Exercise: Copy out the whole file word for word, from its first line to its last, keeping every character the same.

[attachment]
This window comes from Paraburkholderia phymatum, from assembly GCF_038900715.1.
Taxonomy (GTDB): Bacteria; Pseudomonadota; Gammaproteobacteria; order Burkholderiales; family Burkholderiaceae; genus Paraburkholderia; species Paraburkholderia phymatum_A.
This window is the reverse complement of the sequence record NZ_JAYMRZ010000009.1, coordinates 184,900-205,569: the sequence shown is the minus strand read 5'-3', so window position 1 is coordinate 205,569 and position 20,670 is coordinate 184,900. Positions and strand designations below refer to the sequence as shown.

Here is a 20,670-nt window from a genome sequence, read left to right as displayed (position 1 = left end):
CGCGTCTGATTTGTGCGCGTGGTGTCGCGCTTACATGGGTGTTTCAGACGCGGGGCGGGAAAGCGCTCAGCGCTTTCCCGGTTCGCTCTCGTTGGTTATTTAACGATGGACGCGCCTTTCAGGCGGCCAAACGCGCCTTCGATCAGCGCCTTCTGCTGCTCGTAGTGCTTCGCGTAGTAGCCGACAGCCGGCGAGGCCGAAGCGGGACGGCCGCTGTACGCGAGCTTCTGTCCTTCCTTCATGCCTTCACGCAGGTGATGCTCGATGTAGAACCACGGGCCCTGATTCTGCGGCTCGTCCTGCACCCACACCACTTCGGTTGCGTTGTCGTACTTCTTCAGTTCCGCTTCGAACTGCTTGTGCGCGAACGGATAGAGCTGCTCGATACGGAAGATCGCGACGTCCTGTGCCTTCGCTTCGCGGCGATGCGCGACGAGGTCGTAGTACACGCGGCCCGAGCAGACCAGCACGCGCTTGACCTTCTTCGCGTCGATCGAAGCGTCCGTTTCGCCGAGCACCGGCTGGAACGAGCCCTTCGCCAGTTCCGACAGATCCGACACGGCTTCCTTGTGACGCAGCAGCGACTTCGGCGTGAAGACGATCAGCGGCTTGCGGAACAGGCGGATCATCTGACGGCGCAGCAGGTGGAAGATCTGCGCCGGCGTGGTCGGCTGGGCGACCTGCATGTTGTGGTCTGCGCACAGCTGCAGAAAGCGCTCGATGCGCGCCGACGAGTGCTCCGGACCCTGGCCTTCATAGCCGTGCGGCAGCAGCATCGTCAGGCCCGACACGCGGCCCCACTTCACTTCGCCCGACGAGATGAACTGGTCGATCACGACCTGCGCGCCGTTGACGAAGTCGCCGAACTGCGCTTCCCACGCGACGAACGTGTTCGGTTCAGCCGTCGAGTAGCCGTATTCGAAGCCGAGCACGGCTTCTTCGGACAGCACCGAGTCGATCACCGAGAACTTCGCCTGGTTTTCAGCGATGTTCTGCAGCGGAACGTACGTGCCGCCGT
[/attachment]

This window comes from Paraburkholderia phymatum, from assembly GCF_038900715.1.
Taxonomy (GTDB): Bacteria; Pseudomonadota; Gammaproteobacteria; order Burkholderiales; family Burkholderiaceae; genus Paraburkholderia; species Paraburkholderia phymatum_A.
This window is the reverse complement of the sequence record NZ_JAYMRZ010000009.1, coordinates 184,900-205,569: the sequence shown is the minus strand read 5'-3', so window position 1 is coordinate 205,569 and position 20,670 is coordinate 184,900. Positions and strand designations below refer to the sequence as shown.

Here is a 20,670-nt window from a genome sequence, read left to right as displayed (position 1 = left end):
CGCGTCTGATTTGTGCGCGTGGTGTCGCGCTTACATGGGTGTTTCAGACGCGGGGCGGGAAAGCGCTCAGCGCTTTCCCGGTTCGCTCTCGTTGGTTATTTAACGATGGACGCGCCTTTCAGGCGGCCAAACGCGCCTTCGATCAGCGCCTTCTGCTGCTCGTAGTGCTTCGCGTAGTAGCCGACAGCCGGCGAGGCCGAAGCGGGACGGCCGCTGTACGCGAGCTTCTGTCCTTCCTTCATGCCTTCACGCAGGTGATGCTCGATGTAGAACCACGGGCCCTGATTCTGCGGCTCGTCCTGCACCCACACCACTTCGGTTGCGTTGTCGTACTTCTTCAGTTCCGCTTCGAACTGCTTGTGCGCGAACGGATAGAGCTGCTCGATACGGAAGATCGCGACGTCCTGTGCCTTCGCTTCGCGGCGATGCGCGACGAGGTCGTAGTACACGCGGCCCGAGCAGACCAGCACGCGCTTGACCTTCTTCGCGTCGATCGAAGCGTCCGTTTCGCCGAGCACCGGCTGGAACGAGCCCTTCGCCAGTTCCGACAGATCCGACACGGCTTCCTTGTGACGCAGCAGCGACTTCGGCGTGAAGACGATCAGCGGCTTGCGGAACAGGCGGATCATCTGACGGCGCAGCAGGTGGAAGATCTGCGCCGGCGTGGTCGGCTGGGCGACCTGCATGTTGTGGTCTGCGCACAGCTGCAGAAAGCGCTCGATGCGCGCCGACGAGTGCTCCGGACCCTGGCCTTCATAGCCGTGCGGCAGCAGCATCGTCAGGCCCGACACGCGGCCCCACTTCACTTCGCCCGACGAGATGAACTGGTCGATCACGACCTGCGCGCCGTTGACGAAGTCGCCGAACTGCGCTTCCCACGCGACGAACGTGTTCGGTTCAGCCGTCGAGTAGCCGTATTCGAAGCCGAGCACGGCTTCTTCGGACAGCACCGAGTCGATCACCGAGAACTTCGCCTGGTTTTCAGCGATGTTCTGCAGCGGAACGTACGTGCCGCCGT